By exploring the concepts presented in this chapter it is my intention to elaborate upon the interconnectivity of the individual and society.Drawing on material supplied in chapter one (Carter et al 2008) I shall attempt to investigate this issue from several different angles. In this chapter, Tim Jordan’s central theme is security in social context. In order to provide a context he takes two case examples. one relating to troubles in his allotment and the other relating to the psychic ramifications of Harry Potter. From these two cases, he interlaces them with some interesting sociological reflections in order to point out to the reader the intricacies not just of security from a social context but also the dichotomy between the ‘rational choice theory’ and the wider social science viewpoint of human interdependence.In this essay I will follow a structural approach. firstly clarifying some of the theoretical considerations brought about by Jordan and then moving onto personality integration as covered by the Harry Potter case study and then the reflections about the individual and society noted in the allotment case history. Finally, I will be detailing some of the deeper contextual issues of social interaction.The intuitive model immediately brings to mind the ‘rational choice theory’ which purports that every choice we make is the rational action of an independent active individual. Sociology takes a different perspective.Jordan outlines Barnes (2000) viewpoint on the three elements which make up individuality. these are rationality, free will and agency. Rationality can be explained as actions based upon reasons. free will represent choice and agency represents the ability to act upon the choice which we have made. Jordan raises the example of the Harry Potter novels whereby the book publisher, published the book in order to make money which is the reason behind publishing it. He notes the trust placed in the PBET test in his allotment has been an example of free will and his decision to leave the allotment as an example of an agency.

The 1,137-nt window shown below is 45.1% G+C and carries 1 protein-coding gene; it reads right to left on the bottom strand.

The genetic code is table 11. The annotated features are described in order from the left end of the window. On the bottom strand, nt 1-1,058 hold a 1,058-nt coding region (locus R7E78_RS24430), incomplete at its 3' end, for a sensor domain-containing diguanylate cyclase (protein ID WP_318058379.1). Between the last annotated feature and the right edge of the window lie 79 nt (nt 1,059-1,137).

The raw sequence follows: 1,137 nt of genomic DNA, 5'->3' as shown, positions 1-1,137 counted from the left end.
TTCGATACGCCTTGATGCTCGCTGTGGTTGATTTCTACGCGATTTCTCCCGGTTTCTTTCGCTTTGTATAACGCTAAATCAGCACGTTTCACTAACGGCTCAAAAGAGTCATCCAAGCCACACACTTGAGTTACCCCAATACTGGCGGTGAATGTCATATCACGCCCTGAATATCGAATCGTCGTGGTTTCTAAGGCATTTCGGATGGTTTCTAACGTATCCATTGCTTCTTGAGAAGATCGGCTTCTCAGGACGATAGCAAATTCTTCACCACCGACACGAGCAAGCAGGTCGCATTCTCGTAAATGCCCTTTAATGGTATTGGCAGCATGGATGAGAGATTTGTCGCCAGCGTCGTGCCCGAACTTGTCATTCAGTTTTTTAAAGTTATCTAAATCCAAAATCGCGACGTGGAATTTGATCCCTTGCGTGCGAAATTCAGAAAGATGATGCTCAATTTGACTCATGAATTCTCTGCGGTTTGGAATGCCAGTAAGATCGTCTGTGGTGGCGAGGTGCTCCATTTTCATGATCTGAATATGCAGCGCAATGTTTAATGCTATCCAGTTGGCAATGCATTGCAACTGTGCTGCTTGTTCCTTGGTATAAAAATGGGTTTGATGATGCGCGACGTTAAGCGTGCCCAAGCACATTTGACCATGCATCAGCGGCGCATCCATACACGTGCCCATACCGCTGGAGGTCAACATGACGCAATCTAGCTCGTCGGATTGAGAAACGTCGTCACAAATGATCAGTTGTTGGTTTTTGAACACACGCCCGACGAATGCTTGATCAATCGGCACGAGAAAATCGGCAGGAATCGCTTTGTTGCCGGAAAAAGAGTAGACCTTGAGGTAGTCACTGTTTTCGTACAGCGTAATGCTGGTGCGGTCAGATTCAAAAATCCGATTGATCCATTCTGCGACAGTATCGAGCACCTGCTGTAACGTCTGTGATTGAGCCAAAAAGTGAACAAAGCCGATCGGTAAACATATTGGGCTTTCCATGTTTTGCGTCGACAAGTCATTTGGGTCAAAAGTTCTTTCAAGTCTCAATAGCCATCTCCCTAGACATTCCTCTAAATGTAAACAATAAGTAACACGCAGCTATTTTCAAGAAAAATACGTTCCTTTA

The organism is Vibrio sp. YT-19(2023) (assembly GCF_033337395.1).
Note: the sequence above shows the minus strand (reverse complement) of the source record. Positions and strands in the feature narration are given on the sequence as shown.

How Does an Analysis of the Wider Social Context Help Us Understand Individual Actions More Fully